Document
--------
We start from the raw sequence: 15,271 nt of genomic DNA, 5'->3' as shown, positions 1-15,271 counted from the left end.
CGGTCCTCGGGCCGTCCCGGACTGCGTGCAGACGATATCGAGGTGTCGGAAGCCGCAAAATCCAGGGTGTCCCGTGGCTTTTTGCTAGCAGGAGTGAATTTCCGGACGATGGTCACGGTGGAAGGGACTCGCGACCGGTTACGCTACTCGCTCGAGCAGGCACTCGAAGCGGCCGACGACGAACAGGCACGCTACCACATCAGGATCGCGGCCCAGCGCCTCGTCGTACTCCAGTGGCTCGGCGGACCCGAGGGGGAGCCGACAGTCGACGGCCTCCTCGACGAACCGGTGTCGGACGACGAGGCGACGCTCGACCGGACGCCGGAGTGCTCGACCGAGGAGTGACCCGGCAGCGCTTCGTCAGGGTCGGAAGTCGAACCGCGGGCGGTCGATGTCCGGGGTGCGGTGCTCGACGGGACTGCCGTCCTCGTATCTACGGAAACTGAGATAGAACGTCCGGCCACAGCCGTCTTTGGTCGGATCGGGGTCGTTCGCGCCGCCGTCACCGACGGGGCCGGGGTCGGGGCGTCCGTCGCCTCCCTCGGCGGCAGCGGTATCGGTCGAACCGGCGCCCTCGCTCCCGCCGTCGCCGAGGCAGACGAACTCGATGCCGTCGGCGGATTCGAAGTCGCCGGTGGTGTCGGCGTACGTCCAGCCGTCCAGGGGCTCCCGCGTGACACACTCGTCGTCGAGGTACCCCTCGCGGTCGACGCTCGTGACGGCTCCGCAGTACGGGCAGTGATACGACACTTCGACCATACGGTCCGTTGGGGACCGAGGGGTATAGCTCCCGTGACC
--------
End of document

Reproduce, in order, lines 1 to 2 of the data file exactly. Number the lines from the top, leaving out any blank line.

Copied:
We start from the raw sequence: 15,271 nt of genomic DNA, 5'->3' as shown, positions 1-15,271 counted from the left end.
CGGTCCTCGGGCCGTCCCGGACTGCGTGCAGACGATATCGAGGTGTCGGAAGCCGCAAAATCCAGGGTGTCCCGTGGCTTTTTGCTAGCAGGAGTGAATTTCCGGACGATGGTCACGGTGGAAGGGACTCGCGACCGGTTACGCTACTCGCTCGAGCAGGCACTCGAAGCGGCCGACGACGAACAGGCACGCTACCACATCAGGATCGCGGCCCAGCGCCTCGTCGTACTCCAGTGGCTCGGCGGACCCGAGGGGGAGCCGACAGTCGACGGCCTCCTCGACGAACCGGTGTCGGACGACGAGGCGACGCTCGACCGGACGCCGGAGTGCTCGACCGAGGAGTGACCCGGCAGCGCTTCGTCAGGGTCGGAAGTCGAACCGCGGGCGGTCGATGTCCGGGGTGCGGTGCTCGACGGGACTGCCGTCCTCGTATCTACGGAAACTGAGATAGAACGTCCGGCCACAGCCGTCTTTGGTCGGATCGGGGTCGTTCGCGCCGCCGTCACCGACGGGGCCGGGGTCGGGGCGTCCGTCGCCTCCCTCGGCGGCAGCGGTATCGGTCGAACCGGCGCCCTCGCTCCCGCCGTCGCCGAGGCAGACGAACTCGATGCCGTCGGCGGATTCGAAGTCGCCGGTGGTGTCGGCGTACGTCCAGCCGTCCAGGGGCTCCCGCGTGACACACTCGTCGTCGAGGTACCCCTCGCGGTCGACGCTCGTGACGGCTCCGCAGTACGGGCAGTGATACGACACTTCGACCATACGGTCCGTTGGGGACCGAGGGGTATAGCTCCCGTGACC